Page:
In its most general terms, a Big Bad will be at the center of the Myth Arc rather than just any Story Arc. At the same time, the Big Bad is not exclusively the most dangerous enemy of the arc. In many cases, you will find that while the Big Bad may be in control, the Dragon-in-Chief would still be the greater threat. In the grand scheme of things and the Sorting Algorithm of Evil, a Big Bad could even become a Sixth Ranger to aid the heroes against the next threat. The Greater-Scope Villain would be an enemy who is an extremely obtuse danger but nothing that directly concerns the heroes at that point in time.


The term "Big Bad" was popularized in Buffy the Vampire Slayer. It was characteristic of Buffy's Big Bads for their identity or nature, or even the fact that they are the Big Bad at all, to remain unclear for considerable time. Occasionally, characters would even refer to themselves as "the Big Bad". Whether or not they were, though, this is a Big Bad Wannabe. The structure of Buffy placed the Big Bad as being crucial to the Half-Arc Season, half the episodes are filler dealing with unrelated enemies while the other half involved the ongoing Myth Arc with the Big Bad. Each season can easily be defined by who the Big Bad was.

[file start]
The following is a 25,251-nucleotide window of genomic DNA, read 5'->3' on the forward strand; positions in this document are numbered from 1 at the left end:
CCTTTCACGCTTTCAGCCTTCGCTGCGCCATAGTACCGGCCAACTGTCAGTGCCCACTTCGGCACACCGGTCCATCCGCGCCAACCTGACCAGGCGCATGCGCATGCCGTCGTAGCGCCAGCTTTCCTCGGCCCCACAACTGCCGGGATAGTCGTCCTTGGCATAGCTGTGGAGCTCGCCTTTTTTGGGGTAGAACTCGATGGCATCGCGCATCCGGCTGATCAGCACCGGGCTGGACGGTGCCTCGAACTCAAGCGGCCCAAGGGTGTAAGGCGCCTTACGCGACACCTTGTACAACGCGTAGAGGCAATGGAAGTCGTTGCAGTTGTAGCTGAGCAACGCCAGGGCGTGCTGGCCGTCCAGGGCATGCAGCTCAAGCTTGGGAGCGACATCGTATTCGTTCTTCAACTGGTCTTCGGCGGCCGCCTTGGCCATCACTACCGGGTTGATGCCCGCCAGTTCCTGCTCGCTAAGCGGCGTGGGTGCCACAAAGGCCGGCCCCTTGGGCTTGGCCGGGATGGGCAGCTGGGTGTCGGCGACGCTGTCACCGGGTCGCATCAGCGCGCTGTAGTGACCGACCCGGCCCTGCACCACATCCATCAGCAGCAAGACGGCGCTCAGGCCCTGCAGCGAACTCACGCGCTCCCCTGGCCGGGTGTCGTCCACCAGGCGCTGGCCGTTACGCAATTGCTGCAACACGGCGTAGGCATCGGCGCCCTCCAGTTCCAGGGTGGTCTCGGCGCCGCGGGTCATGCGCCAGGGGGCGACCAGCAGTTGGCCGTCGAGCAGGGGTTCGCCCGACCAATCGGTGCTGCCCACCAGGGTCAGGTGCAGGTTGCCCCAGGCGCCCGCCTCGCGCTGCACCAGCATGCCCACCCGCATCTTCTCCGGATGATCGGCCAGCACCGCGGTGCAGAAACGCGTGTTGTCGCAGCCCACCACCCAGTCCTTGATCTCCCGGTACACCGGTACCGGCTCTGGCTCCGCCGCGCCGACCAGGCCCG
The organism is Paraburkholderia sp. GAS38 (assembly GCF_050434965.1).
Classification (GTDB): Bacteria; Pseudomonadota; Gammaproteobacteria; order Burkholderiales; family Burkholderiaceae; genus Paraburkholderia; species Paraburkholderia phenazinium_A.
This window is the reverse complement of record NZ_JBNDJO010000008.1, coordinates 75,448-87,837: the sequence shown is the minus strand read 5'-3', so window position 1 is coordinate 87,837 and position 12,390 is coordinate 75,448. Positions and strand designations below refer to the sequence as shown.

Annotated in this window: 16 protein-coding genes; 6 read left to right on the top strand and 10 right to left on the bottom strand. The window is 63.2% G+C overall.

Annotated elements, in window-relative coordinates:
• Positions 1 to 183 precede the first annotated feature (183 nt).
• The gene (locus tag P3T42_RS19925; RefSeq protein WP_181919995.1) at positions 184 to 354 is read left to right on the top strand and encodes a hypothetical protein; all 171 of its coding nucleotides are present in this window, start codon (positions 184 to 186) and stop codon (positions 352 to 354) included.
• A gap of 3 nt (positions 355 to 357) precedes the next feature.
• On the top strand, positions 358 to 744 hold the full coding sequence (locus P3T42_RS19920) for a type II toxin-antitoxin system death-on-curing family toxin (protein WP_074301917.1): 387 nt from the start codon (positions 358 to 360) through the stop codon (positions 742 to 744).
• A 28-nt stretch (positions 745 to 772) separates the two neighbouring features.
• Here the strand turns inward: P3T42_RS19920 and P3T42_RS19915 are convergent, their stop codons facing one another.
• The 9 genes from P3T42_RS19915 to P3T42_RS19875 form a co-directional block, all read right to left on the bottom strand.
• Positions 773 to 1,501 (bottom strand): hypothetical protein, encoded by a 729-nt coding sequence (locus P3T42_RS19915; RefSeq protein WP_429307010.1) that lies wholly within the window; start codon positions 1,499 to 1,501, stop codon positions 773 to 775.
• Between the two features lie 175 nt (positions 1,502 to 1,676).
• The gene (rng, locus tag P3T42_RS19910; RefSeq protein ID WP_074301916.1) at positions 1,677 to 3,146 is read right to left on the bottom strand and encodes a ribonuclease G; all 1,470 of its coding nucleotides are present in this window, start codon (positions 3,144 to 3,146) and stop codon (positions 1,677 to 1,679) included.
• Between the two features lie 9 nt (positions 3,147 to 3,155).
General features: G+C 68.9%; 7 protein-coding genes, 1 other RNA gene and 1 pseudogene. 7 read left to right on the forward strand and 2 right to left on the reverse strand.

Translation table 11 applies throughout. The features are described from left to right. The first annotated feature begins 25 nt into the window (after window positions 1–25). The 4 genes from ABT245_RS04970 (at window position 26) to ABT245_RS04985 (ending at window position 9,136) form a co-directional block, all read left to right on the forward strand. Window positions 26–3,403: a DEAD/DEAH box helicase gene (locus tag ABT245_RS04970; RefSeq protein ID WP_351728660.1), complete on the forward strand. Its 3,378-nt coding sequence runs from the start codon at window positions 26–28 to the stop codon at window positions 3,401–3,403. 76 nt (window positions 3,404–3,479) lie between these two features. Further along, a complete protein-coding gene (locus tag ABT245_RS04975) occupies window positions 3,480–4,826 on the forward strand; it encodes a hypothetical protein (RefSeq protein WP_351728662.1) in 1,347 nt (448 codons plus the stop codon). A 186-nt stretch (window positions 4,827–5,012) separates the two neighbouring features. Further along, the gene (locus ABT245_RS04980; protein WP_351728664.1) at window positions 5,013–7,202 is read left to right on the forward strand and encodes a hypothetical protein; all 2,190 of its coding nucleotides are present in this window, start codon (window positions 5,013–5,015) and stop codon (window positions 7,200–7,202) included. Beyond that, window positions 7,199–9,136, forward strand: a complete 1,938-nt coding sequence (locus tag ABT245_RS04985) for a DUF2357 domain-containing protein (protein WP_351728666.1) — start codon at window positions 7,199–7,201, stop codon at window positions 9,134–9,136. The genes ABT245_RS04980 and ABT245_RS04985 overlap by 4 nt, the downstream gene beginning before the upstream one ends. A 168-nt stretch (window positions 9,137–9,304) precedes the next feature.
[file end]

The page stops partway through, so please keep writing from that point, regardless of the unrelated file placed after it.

A Big Bad character is also an integral part of the Five-Bad Band dynamic. The role remains largely the same, but it should be noted that they are the Big Bad of that particular organization. They are not just the leader of a Quirky Miniboss Squad, but of a set group designed to counter the roles in the heroes' Five-Man Band (where either The Leader or The Hero is the Good Counterpart). Whether or not they turn out to be the Big Bad of the entire work of fiction is not set in stone (although more often than not, they will be).

If a show has a series of Big Bad jeopardies, they can function like a series of Monsters of the Week that take more than a week to finish off. If there is a Legion of Doom, you can expect the Big Bad to be involved somehow. They're probably sorted by power, with the strongest for last, following the Sorting Algorithm of Evil.